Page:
The old woman speaks the truth. Lancelot and the others will die, and this fact privileges her in the film. From first line of dialogue to the last image of the knights in armor strewn like broken dolls across a green forest floor, her words are true ones. Furthermore, the only shot (other than that behind the explanatory titles) where we may see the Grail—or rather an icon of its presence—is later, in her cottage, when she tells the departing Lancelot “Tu n’as rien compris” (You have understood nothing). Look for that shot; it’s easy to miss because so many narrative segments of the film begin and end with the camera pointing toward the ground. Here, though, Lancelot walks out screen right and the camera pans down and past him to reveal: a silver vessel shaped like the grail representation of the titles, with a swab-handle protruding as before and filled with blood, Lancelot’s own blood…

During the tournament, Lancelot is wounded in the genitals, and the effect of other Grail-legend resonances in Bresson’s film may be seen here. In the Parsifal stories, the Grail is kept in the land of the Fisher King, also suffering from a wound in the same location. By extension (remember the film’s audience is presumed to know all the legends, if only dimly held in memory) Lancelot is for a brief moment in the place of the sick ruler of the Land of the Holy Grail. But he does not know this, and so he moves on, losing his way when he thinks he has found it. Here, an important issue of Bresson’s adaptation arises. In most of the Grail stories, Lancelot’s recovery is accompanied by a seduction of the servant girl who tends him, and the old woman’s prophecies and her very presence are not suggested. Not only does Bresson’s version desexualize the episode, a fact to which we will return below, but it also makes possible the identification Lancelot/Fisher King. (The affair, which in the legends results in Lancelot’s failing another test and being refused access to the Grail, is transferred in the film to Lancelot and Guinevere, making the “test” he fails an entirely different one.)

The woman’s words to the departing Lancelot—“‘Tu n’as rien campris”—have an added power for a French audience, because she speaks to him with the familiar tu, as opposed to the formal vous she employed at the beginning of the film. In this context the tu suggests that she has power over the knight, that she knows him better than he does himself.

The Grail is not to be sought; it is to be found, there where one doesn’t bother looking for it-in this case, on the ground, at the old woman’s feet. Looking at Lancelot with Freudian eyes, one might be tempted to see quite a bit of foot fetishism. But this would be to miss the point. Here, the ground is merely (or, rather, supremely) the ground, and feet are privileged because they tread upon it. The knights, as is consistently noted in the film, look up: at the moon, at Guinevere’s window, at flags flying over the tents and at the tournament. The camera seemingly joins their vision with an effort, and the ends of most units of the story have it pointing down where it was originally looking. Likewise, the more dialogue the more the camera assumes a “normal” angle; otherwise up and down alternate—do battle—without mediation, as at the tournament or during the carnage of the film’s beginning and end.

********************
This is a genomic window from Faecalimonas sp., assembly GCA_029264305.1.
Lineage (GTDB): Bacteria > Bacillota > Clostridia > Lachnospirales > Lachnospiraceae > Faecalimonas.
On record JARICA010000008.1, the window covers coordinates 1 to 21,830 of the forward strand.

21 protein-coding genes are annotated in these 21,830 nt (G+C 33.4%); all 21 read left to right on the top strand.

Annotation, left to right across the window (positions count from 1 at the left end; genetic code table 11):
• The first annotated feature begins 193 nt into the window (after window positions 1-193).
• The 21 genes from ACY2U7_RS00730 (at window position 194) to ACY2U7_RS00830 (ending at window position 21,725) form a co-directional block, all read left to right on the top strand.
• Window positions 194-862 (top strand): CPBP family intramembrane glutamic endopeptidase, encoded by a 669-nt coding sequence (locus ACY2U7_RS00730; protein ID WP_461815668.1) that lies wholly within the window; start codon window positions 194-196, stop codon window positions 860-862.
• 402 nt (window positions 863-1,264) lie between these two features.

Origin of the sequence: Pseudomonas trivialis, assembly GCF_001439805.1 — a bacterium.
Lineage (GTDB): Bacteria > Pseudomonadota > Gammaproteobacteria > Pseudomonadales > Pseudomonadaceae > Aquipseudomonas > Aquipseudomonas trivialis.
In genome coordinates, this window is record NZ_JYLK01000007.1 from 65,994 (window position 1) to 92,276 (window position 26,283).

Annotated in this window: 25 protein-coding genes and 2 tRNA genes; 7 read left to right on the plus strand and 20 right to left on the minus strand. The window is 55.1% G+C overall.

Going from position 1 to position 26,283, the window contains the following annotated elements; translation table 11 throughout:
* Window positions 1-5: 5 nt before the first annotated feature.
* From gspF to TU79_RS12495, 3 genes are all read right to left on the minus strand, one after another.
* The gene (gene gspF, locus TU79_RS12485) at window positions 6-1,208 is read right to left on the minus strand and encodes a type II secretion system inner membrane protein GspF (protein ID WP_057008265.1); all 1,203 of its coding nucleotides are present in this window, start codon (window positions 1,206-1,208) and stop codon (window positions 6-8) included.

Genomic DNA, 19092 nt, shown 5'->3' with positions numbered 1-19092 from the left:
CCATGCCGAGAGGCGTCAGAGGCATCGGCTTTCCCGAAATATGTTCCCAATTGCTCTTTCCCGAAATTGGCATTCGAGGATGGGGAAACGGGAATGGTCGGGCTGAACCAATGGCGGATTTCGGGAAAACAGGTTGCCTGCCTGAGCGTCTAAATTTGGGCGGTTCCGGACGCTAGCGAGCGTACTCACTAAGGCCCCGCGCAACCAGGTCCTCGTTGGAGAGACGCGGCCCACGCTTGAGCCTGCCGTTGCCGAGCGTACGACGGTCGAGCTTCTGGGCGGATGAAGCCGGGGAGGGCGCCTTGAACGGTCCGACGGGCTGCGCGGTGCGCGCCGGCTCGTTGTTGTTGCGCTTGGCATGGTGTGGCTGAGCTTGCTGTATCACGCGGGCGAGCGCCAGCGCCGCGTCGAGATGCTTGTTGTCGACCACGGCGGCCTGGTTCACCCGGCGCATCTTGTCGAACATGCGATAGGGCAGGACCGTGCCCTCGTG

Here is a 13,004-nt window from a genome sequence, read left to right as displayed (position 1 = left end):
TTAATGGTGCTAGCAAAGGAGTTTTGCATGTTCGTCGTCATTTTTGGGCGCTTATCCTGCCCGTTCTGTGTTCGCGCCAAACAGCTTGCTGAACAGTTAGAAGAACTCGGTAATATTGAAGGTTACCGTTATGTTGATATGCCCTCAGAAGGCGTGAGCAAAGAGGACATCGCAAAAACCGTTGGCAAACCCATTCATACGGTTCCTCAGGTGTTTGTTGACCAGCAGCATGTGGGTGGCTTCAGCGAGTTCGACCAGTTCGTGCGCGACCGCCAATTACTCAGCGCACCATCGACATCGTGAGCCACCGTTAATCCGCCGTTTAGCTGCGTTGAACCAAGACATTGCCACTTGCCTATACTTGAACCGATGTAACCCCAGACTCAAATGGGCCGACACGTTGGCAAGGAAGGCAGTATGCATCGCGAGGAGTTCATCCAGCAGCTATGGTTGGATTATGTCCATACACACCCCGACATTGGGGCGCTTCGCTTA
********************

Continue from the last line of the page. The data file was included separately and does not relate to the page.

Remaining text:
Up and down have easy but applicable meanings in much of Western literature: pride and humility. One aspect of Bresson’s celebrated Jansenism is obviously the notion that salvation may not be sought, merely awaited, and that it will arise from the most humble details of life rather than from glory earned through any motivation tinged with pride. Thus, Lancelot of the Lake is built on a paradox: precisely those aspects of the Arthurian legends most celebrated in literature (heroism, battles of personality, ambition, and such) are rejected, cast upward out of our vision. Up is a dangerous direction in this work: it is where we find Guinevere’s meeting-place with Lancelot, the hallway where his death is planned, the trees from which archers hurl deadly arrows. It is the direction from which the knights fall wounded from horses, the position in which they see the enemy, the place where clouds may “strangle” the moon.